With its poll numbers and financial support taking hits, the National Rifle Association has lately sent a message it might be amenable to modest gun safety legislation —
Lately, the NRA has relied heavily on videos to communicate with the public and its supporters, and video is how it announced its position on legislation to temporarily remove guns from people thought to pose a threat.
“We need to stop dangerous people before they act,” says Chris W. Cox, executive director of the NRA’s Institute for Legislative Action. “So Congress should provide funding to states to adopt risk protection orders.”
“The NRA has put out press releases about red flag laws calling them ‘Firearms Surrender Bills,’ which is completely inaccurate and incendiary rhetoric,” says Shannon Watts, founder of Moms Demand Action, affiliated with Everytown for Gun Safety.
So if the NRA now supports such bills, it would represent a big change. But Watts is skeptical.
“I suspect this is an attempt by the NRA to look moderate, but the devil’s in the details,” Watts says. She says the test is whether the NRA will continue to work against state red flag bills.
The NRA wouldn’t give NPR an interview about its plans, but one of its representatives in Florida was quoted in the Tampa Bay Times last month saying the group would not support a version of red flag legislation there “until we see it has sufficient protections.”
And that appears to be the sticking point.
We’ll see soon enough (Gov. Asa Hutchinson, an NRA regular, has raised the “sufficient protections” concern in his remarks on the idea in Arkansas). Meanwhile, the hard-line nutters aren’t happy at even a hint of moderation from the NRA. I was alerted to this by Jan Morgan, gun range owner and former Republican candidate for governor. The mention of red flag laws set Yosemite Samantha off on a Facebook rant declaiming she won’t renew her NRA membership.
Regardless of what you call it, (Red Flag Law or Extreme Risk Protection Order), I have yet to see one single version of this law that does not violate the 1st, 2nd, 4th, and 5th Amendment Rights of law abiding American citizens.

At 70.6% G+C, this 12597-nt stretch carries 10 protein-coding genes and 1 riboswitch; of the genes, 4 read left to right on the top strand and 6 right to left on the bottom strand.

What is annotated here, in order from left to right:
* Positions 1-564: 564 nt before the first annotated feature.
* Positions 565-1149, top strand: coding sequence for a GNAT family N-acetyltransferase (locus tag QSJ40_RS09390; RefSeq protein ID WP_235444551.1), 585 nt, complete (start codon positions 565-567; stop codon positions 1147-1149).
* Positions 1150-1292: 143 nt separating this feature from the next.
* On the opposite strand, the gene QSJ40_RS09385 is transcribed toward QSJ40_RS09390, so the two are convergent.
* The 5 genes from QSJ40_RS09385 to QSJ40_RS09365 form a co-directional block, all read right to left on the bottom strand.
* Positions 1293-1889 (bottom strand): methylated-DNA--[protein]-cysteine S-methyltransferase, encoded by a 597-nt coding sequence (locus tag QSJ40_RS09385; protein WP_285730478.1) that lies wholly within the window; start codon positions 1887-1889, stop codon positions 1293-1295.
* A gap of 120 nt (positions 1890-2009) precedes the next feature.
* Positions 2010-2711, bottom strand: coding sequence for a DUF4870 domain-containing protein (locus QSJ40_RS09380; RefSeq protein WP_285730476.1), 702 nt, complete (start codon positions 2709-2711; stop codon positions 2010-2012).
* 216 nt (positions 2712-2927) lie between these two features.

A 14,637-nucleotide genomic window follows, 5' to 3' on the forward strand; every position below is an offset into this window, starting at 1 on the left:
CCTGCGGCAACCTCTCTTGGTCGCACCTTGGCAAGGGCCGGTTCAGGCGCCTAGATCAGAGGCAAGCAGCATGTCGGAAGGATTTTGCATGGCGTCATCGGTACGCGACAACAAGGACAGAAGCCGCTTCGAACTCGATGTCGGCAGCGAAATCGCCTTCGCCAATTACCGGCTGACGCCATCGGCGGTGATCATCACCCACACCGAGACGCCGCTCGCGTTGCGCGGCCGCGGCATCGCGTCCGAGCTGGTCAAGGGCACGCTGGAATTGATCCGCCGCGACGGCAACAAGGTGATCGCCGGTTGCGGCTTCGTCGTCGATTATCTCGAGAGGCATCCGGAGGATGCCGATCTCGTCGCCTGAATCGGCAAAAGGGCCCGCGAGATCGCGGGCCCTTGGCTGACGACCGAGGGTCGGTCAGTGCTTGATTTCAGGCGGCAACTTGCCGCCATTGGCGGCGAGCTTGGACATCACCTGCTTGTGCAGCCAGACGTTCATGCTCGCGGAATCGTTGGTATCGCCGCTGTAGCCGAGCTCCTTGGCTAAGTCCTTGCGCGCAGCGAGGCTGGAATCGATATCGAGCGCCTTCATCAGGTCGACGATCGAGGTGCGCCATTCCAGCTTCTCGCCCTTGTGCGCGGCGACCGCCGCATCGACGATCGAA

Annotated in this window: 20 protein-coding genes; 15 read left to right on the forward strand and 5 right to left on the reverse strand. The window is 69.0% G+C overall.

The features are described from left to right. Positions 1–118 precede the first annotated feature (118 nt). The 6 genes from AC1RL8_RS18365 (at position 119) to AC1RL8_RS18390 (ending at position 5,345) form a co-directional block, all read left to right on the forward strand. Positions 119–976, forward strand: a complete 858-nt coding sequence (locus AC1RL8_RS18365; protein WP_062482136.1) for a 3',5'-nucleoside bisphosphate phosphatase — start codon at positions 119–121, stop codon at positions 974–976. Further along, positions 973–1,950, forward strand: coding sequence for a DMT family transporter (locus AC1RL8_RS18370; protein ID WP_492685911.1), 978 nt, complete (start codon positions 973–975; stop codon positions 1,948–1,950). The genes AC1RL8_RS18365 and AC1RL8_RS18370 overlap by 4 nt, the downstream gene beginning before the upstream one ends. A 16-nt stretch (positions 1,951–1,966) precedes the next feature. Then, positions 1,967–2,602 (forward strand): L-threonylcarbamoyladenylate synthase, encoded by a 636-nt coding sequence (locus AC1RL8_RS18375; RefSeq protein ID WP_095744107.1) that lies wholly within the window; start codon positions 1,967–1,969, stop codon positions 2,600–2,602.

I’m not liking the odds for this idea in Arkansas.
Of more immediate concern is dangerous gun
Remember that you have a well-protected right of self-defense already in Arkansas. Then consider what “stand your ground” has done in Florida — a rise in gun killings that correlates with
The new law—which was the first of its kind in the nation—dramatically expanded the conventional approach to self-defense, empowering individuals to use lethal force even when safe retreat from the situation is possible or when lesser, nonlethal force would suffice. Most notably, stand your ground eliminated an individual’s duty to retreat from a dangerous situation before resorting to lethal force; removed any legal incentive for an individual to try to de-escalate or escape an encounter; and shifted lethal force from a last resort option to a first move. The law went even further by explicitly immunizing people who invoke it from criminal prosecution and civil liability—in many cases, preventing individuals who killed another person and claimed self-defense from even being arrested or charged with a crime.
A team of researchers examined the homicide rate in Florida before and after stand your ground and, in a study published in the Journal of the American Medical Association, found that the enactment of this law was associated with a dramatic increase in both overall homicides and gun-related homicides in the state. After controlling for other factors and comparing the homicide rates with trends in other states, the researchers determined that the monthly gun murder rate in the state increased 31.6 percent after the law was enacted, while the monthly overall murder rate increased 24.4 percent.
Using this research, CAP Action calculated the number of individuals murdered with a gun in Florida who would not have been killed in this manner had stand your ground never been enacted and had previous trends continued. The analysis finds that, since 2006, the lives of approximately 4,200 individuals in Florida who were murdered with a gun may have been saved had this law not been enacted and that earlier trend continued.